BRING IN THE EXPERTS
The current environment presents many potential variables, so it’s important for investors to consult a specialist debt advisor, or commercial mortgage broker, to structure a bespoke debt package whether this be for acquisition, development, refurbishment, conversion or refinancing.
An advisor that understands the mixed-use commercial space will be able to navigate the crowded lending market to find a product to suit the budget and LTV requirements and a lender partner able to give an investor the best chance of making a success of their space, as well as offering greater flexibility further down the line should any issues arise.
There is much opportunity for the acquisition of prime office space currently but to create a viable business, investors are having to be more strategic, consult experts, collaborate, and know their target market better than ever. Whilst we cannot eliminate David Brent-esque characters, the stereotypical dreary grey office so perfectly immortalised in The Office is set to become an endangered species. The office is getting an inspirational, healthy and reenergised makeover to match the modern-day workforce and I am certainly here for it.
Sirius has strengthened its Structured Finance team with the recruitment of Hari Patel
Hari has worked in finance for 31 years with more than a decade of experience in property, including roles at Coreco Specialist Finance and Knight Frank. He joins Sirius as Senior Associate – Structured Finance to assist developers and property investors across various asset classes including residential, mixed use, PRS and senior living.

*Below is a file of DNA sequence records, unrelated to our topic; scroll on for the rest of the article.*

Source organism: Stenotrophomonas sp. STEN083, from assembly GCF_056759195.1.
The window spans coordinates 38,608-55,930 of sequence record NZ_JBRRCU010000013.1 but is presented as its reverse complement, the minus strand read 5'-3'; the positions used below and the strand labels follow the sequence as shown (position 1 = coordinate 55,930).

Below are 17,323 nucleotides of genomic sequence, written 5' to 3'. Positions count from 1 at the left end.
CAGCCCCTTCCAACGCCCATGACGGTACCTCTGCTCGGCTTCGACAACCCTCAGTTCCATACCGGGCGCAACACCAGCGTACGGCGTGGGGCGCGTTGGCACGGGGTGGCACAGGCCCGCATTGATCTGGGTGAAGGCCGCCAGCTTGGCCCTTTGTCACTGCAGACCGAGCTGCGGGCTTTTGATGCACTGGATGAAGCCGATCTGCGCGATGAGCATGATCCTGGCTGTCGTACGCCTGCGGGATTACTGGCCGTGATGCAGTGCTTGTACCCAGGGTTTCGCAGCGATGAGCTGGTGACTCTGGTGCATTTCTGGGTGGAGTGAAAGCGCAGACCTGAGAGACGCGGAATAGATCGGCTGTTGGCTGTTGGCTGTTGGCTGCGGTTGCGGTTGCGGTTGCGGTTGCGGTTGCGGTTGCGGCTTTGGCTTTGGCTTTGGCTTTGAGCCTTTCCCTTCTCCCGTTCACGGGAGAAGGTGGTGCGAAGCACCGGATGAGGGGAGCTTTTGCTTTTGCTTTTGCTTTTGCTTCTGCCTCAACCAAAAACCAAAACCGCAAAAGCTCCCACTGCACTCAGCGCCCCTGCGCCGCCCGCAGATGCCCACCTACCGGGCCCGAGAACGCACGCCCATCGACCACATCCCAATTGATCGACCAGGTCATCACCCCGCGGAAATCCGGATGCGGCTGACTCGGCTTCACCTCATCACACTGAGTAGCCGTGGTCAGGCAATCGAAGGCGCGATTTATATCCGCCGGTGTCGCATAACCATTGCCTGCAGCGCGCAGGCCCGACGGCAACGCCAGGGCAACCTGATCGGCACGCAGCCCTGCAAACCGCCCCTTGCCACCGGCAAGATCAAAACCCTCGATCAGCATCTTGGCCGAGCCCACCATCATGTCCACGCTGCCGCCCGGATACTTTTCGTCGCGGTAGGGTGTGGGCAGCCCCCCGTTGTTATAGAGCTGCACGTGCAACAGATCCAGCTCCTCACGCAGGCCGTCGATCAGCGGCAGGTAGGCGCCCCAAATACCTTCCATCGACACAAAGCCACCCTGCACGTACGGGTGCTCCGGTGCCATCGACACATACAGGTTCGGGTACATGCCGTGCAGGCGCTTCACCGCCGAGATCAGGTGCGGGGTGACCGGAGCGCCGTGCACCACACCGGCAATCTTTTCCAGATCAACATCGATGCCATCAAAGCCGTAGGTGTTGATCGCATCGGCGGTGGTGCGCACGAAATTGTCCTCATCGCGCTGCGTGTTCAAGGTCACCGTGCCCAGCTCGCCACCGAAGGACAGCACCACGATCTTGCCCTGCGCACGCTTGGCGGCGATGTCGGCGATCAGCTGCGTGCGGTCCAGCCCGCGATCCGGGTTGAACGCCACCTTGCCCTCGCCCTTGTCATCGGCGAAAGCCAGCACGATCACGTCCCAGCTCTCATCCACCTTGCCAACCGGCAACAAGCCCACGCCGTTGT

Nicholas Christofi, Co-Founder at Sirius Property Finance, says: “‘We are continuing to build an unrivalled team at Sirius and I’m delighted that we’ve been able to attract another industry heavy weight. Hari is very well known and respected within the structured finance space, and his skillset and expertise will further enhance a core division of our business.”
Hari Patel, Senior Associate – Structured Finance at Sirius Property Finance, said: “It’s great to join a team with such a fantastic reputation as Sirius and I’m looking forward to leveraging my experience, expertise and professional network to add value to the business and its clients. I’ve developed a reputation for being tenacious with difficult cases and finding a solution where others have failed, and this is an approach that is shared by all of the team at Sirius.”